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If you have a small business that doesn’t deal with large amounts of data on a regular basis, chances are, the very mention of the term ‘big data’ might sound astounding. In fact, its a commonly held belief that only the big corporations can afford to mine big data.
The concept of analyzing large amounts of never-ending information and looking for insights related to patterns or trends is one that every business can use to improve decision making. Every function of your small business, including recruitment, operations or marketing can use big data to be more efficient.
Earlier we had discusses how almost every (web-based) small business is using big data everyday. Google Analytics (GA) is a tracking system that most small business owner uses. GA keeps tabs on thousands of interactions that visitors have with your website and collects all the information they leave – like tracing the virtual footprints through metrics such as clicks, visitor paths, time on site, exit pages etc.
Webmasters are also using data visualization tools such as heat maps, that are pictorial representations based on aggregation of data pertaining to areas of webpages clicked or most frequently by visitors.
Merchants at Istanbul’s Grand Bazaar, which sees 400,000 footfalls each day, have been using big data in real-time for over two decades. The author of this story on the SAP blog highlights how merchants at the world’s oldest shopping mall use data without involving any tech.
They just ask passing-by visitors 3-4 simple questions such as which country they belong to, how long is their stay and which hotel (or area) they are staying at. They also take note of other evident traits such as age, choice of jewelry or accessories, clothing etc. This provides them instant access to enough data for making suitable recommendations.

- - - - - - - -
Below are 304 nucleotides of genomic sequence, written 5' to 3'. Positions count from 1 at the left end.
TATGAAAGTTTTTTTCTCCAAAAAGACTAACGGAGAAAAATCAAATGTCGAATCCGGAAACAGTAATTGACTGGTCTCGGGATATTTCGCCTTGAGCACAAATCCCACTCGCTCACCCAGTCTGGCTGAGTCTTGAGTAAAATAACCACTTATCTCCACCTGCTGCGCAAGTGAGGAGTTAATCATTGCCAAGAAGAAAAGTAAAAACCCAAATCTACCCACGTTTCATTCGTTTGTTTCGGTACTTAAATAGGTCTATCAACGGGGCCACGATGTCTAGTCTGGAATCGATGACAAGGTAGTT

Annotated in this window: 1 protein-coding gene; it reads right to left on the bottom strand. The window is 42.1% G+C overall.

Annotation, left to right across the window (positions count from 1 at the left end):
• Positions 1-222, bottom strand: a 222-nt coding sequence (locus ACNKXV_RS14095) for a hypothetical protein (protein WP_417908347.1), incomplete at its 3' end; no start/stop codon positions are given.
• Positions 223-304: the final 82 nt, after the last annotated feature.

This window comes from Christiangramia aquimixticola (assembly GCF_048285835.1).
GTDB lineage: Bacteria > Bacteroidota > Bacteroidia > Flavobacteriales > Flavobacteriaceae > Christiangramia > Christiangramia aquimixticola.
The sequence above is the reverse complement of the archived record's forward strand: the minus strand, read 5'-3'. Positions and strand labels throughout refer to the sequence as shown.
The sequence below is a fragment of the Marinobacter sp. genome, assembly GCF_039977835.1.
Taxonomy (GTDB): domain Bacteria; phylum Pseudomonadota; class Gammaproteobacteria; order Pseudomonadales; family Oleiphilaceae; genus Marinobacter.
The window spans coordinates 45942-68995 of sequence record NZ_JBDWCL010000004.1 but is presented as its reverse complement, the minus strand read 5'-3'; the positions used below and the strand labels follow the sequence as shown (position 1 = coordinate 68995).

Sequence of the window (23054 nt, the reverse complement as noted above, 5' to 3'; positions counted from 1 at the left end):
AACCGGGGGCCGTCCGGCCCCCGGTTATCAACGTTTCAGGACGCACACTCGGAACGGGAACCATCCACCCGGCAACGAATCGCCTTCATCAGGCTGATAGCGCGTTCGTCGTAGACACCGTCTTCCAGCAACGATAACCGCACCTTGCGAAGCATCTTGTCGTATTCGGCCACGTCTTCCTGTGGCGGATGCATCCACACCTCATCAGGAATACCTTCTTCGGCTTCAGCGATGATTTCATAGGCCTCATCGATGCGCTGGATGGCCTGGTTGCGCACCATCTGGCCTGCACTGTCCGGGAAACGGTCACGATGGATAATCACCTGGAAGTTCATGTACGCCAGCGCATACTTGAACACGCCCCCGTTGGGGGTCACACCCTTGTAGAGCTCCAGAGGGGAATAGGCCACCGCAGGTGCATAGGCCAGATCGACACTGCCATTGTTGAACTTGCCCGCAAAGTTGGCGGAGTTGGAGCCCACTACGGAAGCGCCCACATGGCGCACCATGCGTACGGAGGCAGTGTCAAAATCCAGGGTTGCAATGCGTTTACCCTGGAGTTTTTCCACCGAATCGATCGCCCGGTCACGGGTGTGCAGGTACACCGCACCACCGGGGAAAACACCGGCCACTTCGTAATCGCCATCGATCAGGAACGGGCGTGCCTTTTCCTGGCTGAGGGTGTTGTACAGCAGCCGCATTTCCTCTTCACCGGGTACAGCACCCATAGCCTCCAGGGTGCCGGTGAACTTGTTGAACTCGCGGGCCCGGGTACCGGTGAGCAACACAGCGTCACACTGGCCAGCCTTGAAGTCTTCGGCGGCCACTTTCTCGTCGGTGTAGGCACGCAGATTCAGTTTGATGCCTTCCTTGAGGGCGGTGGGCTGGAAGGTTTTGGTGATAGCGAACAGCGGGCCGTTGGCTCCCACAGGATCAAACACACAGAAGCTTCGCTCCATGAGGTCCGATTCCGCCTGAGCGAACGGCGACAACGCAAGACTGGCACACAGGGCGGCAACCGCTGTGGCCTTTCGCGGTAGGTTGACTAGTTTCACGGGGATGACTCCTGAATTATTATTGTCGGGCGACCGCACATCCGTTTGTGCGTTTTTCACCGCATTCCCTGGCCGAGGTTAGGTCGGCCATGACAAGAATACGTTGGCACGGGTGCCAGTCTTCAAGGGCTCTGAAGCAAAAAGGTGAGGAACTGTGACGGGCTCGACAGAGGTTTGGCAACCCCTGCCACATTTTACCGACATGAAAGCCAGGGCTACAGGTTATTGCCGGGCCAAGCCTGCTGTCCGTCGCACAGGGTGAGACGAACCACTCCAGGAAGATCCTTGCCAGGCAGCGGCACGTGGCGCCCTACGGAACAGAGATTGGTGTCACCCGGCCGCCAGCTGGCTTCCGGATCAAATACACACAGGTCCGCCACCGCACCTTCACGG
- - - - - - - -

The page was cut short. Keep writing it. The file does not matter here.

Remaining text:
Based on these insights they are able to present merchandise that’s most likely to match their taste. This is akin to what the big retail stores do with the data they collect: predict what products are most likely to be bought by converting the data at their disposal into actionable insights.
Unlike Grand Bazaar’s merchants, not every small business involves direct customer interaction. But that shouldn’t stop you from mining big data. Here is a list of some awesome tools that we believe can help you in doing more with less –
Tranzlogic has a unique business model. They give small merchants access to big data similar to what a multinational corporation would collect. They collect POS credit card transaction data of users from financial companies to provide valuable information to the merchants regarding purchase behavior. Such data can also be used to evaluate how various promotions are performing and how are sales distributed across store locations, that too in short turnaround durations.
Canopy Labs is a free tool (for initial 5000 customers) that is designed keeping sales executives and their managers in mind. It can help your small business in optimizing your sales operations using predictive customer modeling, identifying sales trends and simulating possible scenarios to forecast marketing and promotion efforts.
Crazy Egg is heat map tool that small business owners can use to identify areas of their web pages that are most likely to be clicked by visitors. The company co-founded by internet marketing veteran Neil Patel fills an important gap left open by GA – visualization. The heat maps depict the popularity of one area over the other by use of colors (more intense, darker colors = more popularity), while GA only presents the good old figures like pie-charts and bar graphs. Crazy Egg can be used to determine the areas that visitors notice the most, (or the ones that go ignored) to enable better positioning of ad campaigns.
The notion that only big businesses with deep pockets can mine big data, (although true in some cases) is often misleading. There are always companies looking for alternative, cost-effective approaches to solving these problems. As small businesses start realizing the potential benefits of using big data in their day-to-day operations, such tools will find a ready market.
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